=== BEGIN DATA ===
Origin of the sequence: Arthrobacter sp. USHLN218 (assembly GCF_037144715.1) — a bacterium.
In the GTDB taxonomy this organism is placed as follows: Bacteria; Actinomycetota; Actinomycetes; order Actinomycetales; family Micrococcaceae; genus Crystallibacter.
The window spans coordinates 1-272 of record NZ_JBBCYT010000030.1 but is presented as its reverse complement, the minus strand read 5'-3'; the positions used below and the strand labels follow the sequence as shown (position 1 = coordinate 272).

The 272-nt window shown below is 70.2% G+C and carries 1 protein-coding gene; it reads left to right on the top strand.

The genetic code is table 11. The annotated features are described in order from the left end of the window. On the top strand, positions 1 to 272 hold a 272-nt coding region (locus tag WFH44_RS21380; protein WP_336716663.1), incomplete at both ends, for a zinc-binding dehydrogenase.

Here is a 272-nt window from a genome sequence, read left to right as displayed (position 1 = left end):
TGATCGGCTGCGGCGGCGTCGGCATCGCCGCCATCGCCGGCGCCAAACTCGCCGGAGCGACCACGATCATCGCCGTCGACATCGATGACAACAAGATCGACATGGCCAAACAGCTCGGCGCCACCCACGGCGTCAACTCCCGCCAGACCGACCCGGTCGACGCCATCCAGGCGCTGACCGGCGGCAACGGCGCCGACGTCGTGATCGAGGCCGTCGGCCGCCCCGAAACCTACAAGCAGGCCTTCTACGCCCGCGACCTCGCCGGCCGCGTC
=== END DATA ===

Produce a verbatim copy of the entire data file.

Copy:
Origin of the sequence: Arthrobacter sp. USHLN218 (assembly GCF_037144715.1) — a bacterium.
In the GTDB taxonomy this organism is placed as follows: Bacteria; Actinomycetota; Actinomycetes; order Actinomycetales; family Micrococcaceae; genus Crystallibacter.
The window spans coordinates 1-272 of record NZ_JBBCYT010000030.1 but is presented as its reverse complement, the minus strand read 5'-3'; the positions used below and the strand labels follow the sequence as shown (position 1 = coordinate 272).

The 272-nt window shown below is 70.2% G+C and carries 1 protein-coding gene; it reads left to right on the top strand.

The genetic code is table 11. The annotated features are described in order from the left end of the window. On the top strand, positions 1 to 272 hold a 272-nt coding region (locus tag WFH44_RS21380; protein WP_336716663.1), incomplete at both ends, for a zinc-binding dehydrogenase.

Here is a 272-nt window from a genome sequence, read left to right as displayed (position 1 = left end):
TGATCGGCTGCGGCGGCGTCGGCATCGCCGCCATCGCCGGCGCCAAACTCGCCGGAGCGACCACGATCATCGCCGTCGACATCGATGACAACAAGATCGACATGGCCAAACAGCTCGGCGCCACCCACGGCGTCAACTCCCGCCAGACCGACCCGGTCGACGCCATCCAGGCGCTGACCGGCGGCAACGGCGCCGACGTCGTGATCGAGGCCGTCGGCCGCCCCGAAACCTACAAGCAGGCCTTCTACGCCCGCGACCTCGCCGGCCGCGTC